Method: Fifteen patients who had unilateral, palatally impacted canines and 15 patients who had unilateral, buccal ectopic canines comprised the subjects of the study. Clinical and radiographic data was collected by recalling the patients in both groups after a mean period of 3.82 ± 1.54 years following completion of their orthodontic treatment. In both groups, the contralateral, normally placed canines served as controls.
Results: Palatally impacted canines had greater pocket depths, higher gingival levels, higher electric pulp testing scores, and reduced bone levels compared to their contralaterals. Buccal ectopic canines had increased plaque and gingival bleeding index, greater pocket depths, reduced attached gingival width, higher gingival levels, increased clinical crown lengths, and higher electric pulp testing scores compared to their contralaterals. Buccal ectopic canines had lower electric pulp testing scores and higher bone levels compared to palatally impacted canines.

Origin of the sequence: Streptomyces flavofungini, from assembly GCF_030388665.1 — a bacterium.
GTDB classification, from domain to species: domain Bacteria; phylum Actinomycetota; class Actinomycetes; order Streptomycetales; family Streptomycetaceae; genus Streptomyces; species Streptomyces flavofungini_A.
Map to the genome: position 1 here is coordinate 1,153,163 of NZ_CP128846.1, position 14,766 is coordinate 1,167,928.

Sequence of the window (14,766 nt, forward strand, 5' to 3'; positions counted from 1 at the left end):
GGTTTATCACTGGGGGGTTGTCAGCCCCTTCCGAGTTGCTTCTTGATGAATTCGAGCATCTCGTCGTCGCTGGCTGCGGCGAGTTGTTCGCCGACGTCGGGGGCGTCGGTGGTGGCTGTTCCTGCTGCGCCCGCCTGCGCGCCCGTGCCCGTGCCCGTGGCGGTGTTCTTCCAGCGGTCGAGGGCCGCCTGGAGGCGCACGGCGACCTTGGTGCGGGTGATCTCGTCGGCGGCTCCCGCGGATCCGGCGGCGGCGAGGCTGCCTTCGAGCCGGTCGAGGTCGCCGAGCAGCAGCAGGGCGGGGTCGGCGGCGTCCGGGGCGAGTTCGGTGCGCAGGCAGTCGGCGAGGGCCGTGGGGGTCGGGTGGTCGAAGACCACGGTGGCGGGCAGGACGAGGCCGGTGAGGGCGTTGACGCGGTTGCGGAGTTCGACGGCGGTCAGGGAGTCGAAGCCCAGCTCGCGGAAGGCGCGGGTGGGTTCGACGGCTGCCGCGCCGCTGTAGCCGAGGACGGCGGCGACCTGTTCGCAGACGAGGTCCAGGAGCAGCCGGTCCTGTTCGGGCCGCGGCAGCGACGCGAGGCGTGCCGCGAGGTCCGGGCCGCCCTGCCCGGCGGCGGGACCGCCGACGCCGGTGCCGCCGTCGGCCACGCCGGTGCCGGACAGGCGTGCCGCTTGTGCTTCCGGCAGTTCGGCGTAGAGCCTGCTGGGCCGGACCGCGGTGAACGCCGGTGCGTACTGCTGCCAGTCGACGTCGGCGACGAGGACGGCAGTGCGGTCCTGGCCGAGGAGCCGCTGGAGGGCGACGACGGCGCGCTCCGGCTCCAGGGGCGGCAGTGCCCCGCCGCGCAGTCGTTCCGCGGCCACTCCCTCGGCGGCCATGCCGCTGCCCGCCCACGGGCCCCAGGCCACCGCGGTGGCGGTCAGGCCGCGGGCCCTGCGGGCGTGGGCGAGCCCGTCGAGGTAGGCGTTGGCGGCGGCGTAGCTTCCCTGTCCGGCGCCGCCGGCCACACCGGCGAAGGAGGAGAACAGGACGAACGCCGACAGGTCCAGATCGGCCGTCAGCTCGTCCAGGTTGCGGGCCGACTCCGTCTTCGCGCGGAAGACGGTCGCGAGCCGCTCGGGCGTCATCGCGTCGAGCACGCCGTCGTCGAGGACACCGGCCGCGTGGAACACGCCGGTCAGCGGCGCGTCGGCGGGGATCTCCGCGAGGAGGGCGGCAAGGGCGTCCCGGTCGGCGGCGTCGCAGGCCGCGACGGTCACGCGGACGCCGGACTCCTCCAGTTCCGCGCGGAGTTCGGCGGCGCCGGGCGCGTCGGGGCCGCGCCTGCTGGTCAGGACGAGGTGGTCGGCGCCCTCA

Conclusion: All ectopic canines had increased plaque and gingival bleeding index, greater pocket depths, reduced attached gingival width, higher gingival levels, increased crown lengths, higher electric pulp testing scores, and reduced bone levels compared to their contralaterals.
Authors: Smailiene D, Kavaliauskiene A, Pacauskiene I, Zasciurinskiene E, Bjerklin K.
Title: Palatally impacted maxillary canines: choice of surgical-orthodontic treatment method does not influence post-treatment periodontal status. A controlled prospective study.
Source: DL Eur J Orthod. 2013 Dec;35(6):803-10.
Type: Prospective study
Keywords: Dental esthetics; dental restoration; permanent; gingival recession; glass ionomer cements; tooth abrasion; tooth cervix
Purpose: To evaluate post-treatment periodontal status of palatally impacted canines treated by open technique with free eruption and closed flap technique and compare it with naturally erupted canines.